Trump is challenging decisions by the Colorado Supreme Court and Maine’s Democratic secretary of state to disqualify him under the 14th Amendment’s ban on “insurrectionists” in the wake of his supporters’ mob attack on Congress that followed his campaign to overturn the 2020 election.

In his petition to the Supreme Court Trump argues that he did not take part in an insurrection; that his eligibility should be determined by Congress, not the courts; and that the insurrectionist ban did not apply to the presidency in any case.

Any ruling from the US Supreme Court would be the final say on whether Trump is eligible to appear on the primary ballot in Colorado, Maine, and other states where his eligibility is being challenged. One reason the court is under intense pressure to take the Colorado case is to clarify the meaning of Section 3 of the 14th Amendment, which says that no person shall hold any office under the United States who, “having previously taken an oath … to support the Constitution of the United States, shall have engaged in insurrection or rebellion against the same, or given aid or comfort to the enemies thereof.”

In a more practical sense, the onus is on the Supreme Court to weigh in because a situation where some states decide to bar a candidate based on their own interpretation of the amendment and others do not is untenable not just for the 2024 election but also for US democracy in generations to come.

Key questions rely on whether Trump’s falsehoods about 2020 election fraud, his call to his supporters to rally in Washington, DC, on January 6, 2021, and for them to “fight like Hell” to save their country before the riot amount to engagement in an insurrection. Even if they do, the question then becomes, who has the power to make the determination that someone is an insurrectionist? The 14th Amendment was applied extensively after the Civil War to disqualify ex-Confederates from public office, but its use outside that context is mostly untested — certainly as it pertains to a former president.

The Colorado Supreme Court found in its stunning decision last month that Trump did incite an insurrection and, even when the siege on the US Capitol was fully underway, continued to support it overtly and directly. In Maine, the Secretary of State wrote that while no secretary of state had ever deprived a presidential candidate of ballot access based on the 14th Amendment, “no presidential candidate has ever before engaged in insurrection.”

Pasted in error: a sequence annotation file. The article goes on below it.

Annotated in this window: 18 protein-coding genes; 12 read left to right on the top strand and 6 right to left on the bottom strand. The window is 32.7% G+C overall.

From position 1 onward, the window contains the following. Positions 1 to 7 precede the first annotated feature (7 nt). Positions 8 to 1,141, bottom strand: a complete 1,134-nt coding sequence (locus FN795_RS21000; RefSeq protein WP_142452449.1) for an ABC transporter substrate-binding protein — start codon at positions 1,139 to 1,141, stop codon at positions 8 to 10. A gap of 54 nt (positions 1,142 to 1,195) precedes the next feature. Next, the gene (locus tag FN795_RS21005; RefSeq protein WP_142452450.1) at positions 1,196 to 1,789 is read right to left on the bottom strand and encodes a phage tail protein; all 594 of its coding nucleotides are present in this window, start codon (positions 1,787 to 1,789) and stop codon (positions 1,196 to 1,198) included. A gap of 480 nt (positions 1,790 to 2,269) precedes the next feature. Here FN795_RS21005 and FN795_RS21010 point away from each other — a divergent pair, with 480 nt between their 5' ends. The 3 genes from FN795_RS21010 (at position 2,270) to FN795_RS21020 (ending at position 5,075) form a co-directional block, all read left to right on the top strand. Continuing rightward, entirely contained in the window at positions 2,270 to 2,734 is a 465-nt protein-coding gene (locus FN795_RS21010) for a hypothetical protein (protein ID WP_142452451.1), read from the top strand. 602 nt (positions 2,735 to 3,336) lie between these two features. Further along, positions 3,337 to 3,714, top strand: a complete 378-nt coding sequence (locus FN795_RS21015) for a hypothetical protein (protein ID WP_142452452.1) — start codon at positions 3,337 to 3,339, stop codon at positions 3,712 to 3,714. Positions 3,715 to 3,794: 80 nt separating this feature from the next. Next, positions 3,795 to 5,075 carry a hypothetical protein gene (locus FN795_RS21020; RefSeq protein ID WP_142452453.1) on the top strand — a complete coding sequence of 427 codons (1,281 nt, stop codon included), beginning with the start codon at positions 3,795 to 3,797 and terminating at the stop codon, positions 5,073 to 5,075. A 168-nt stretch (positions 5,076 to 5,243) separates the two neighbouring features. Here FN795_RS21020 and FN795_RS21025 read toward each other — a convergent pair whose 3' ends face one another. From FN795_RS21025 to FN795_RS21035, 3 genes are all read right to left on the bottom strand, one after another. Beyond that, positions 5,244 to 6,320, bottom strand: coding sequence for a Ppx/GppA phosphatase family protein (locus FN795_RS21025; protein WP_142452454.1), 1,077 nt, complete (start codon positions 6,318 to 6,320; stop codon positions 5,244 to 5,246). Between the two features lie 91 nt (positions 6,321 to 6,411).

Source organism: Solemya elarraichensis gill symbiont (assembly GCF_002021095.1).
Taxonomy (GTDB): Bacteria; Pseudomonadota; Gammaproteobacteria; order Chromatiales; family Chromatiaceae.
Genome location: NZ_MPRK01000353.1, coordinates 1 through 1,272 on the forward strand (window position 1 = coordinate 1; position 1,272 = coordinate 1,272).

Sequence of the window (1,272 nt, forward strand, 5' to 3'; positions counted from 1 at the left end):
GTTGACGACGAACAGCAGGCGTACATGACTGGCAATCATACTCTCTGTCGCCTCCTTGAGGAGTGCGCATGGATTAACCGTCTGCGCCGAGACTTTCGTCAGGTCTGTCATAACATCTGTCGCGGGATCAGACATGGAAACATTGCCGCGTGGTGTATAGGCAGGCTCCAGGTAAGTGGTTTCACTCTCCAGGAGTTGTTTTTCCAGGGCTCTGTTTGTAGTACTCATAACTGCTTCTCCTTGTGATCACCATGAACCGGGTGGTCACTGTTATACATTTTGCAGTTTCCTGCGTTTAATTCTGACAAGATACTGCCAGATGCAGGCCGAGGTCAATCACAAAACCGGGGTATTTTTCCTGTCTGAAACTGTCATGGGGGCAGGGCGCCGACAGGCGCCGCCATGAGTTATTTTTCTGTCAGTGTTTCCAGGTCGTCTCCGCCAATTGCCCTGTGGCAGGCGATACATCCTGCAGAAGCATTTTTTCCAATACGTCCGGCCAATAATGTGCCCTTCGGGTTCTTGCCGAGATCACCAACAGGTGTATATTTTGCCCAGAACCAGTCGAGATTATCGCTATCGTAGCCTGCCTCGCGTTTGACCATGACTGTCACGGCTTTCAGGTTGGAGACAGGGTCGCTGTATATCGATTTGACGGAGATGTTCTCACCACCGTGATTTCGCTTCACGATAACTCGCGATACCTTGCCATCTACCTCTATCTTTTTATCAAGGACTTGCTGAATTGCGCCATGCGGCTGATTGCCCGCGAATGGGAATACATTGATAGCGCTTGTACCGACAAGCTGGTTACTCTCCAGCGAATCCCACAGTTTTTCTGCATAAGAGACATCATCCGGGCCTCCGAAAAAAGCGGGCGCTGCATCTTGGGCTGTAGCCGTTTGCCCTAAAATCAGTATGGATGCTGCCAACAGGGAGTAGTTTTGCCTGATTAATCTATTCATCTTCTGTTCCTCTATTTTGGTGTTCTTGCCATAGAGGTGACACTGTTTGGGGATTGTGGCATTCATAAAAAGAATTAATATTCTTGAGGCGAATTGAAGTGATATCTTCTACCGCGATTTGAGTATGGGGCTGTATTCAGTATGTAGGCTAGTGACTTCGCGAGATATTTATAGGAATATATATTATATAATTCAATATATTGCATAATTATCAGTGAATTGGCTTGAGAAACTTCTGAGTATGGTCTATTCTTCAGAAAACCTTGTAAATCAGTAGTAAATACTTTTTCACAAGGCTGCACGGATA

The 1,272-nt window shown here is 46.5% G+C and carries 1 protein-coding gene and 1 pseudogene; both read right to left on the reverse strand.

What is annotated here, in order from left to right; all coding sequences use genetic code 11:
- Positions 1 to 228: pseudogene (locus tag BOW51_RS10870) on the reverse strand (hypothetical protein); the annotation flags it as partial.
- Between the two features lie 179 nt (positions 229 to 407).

The case rests on whether the 14th Amendment’s insurrectionist ban relates to the president himself. The issue is not whether Trump participated or gave any comfort to insurrectionists but whether Article 3 of the 14th Amendment actually applies to the president. The article in question does not specifically mention the president. The oath that a president takes to preserve, protect and defend the Constitution is different from that taken by other officials to “support” it, cited in Article 3. This would back up the idea that a president is distinct from other public officers mentioned in the 14th Amendment.

The question of Trump’s ballot access is critical ahead of the next election, but its resolution could also be vital to heading off the specter of yet another disputed vote that would only carve new fractures in national unity.

What will the U.S. Supreme Court do?

  1. Uphold the Colorado ruling and say Trump is no longer qualified to be president.
  2. The court could say Trump is qualified to be president. That would end all Section 3 challenges, including in Maine.
  3. It could dodge by overruling Colorado on a technicality about the procedures used to get the case there and set itself up for another case in the fall.
  4. It could say Congress makes the final decision.

There are several routes the court could take that fall short of disqualifying Trump from the presidency or even deciding whether he engaged in insurrection.

  1. It could decline to rule expeditiously, which would leave that central question in limbo but could effectively keep Trump on the ballot in both Colorado and Maine. (Both states’ decisions are stayed pending appeals.)
  2. It could rule that states are allowed to remove Trump from the primary ballot under their interpretations of the 14th Amendment but stop short of applying that to the more consequential general election ballot.
  3. It could say that a state’s legitimate interest in protecting the integrity and practical functioning of the political process permits it to exclude from the ballot candidates who are constitutionally prohibited from assuming office.
  4. The court could punt. That could involve saying that Trump must first be convicted of insurrection, saying the 14th Amendment isn’t self-executing (in other words, Congress must pass a law detailing how it is to be enforced), or doing what a Denver district judge initially did and ruling that the 14th Amendment doesn’t apply to presidents. The court could echo that judge in another way: also finding that Trump engaged in insurrection, an outcome he called “the closest thing for a court to a win-win" in such a fraught case.
  5. The court won’t be keeping Trump off the ballot, but it won’t be endorsing his candidacy, either. If anything, having Republican appointees joining Democratic appointees in holding that Trump did engage in insurrection might go a long way toward persuading those who are capable of being persuaded to cast their vote for someone else.

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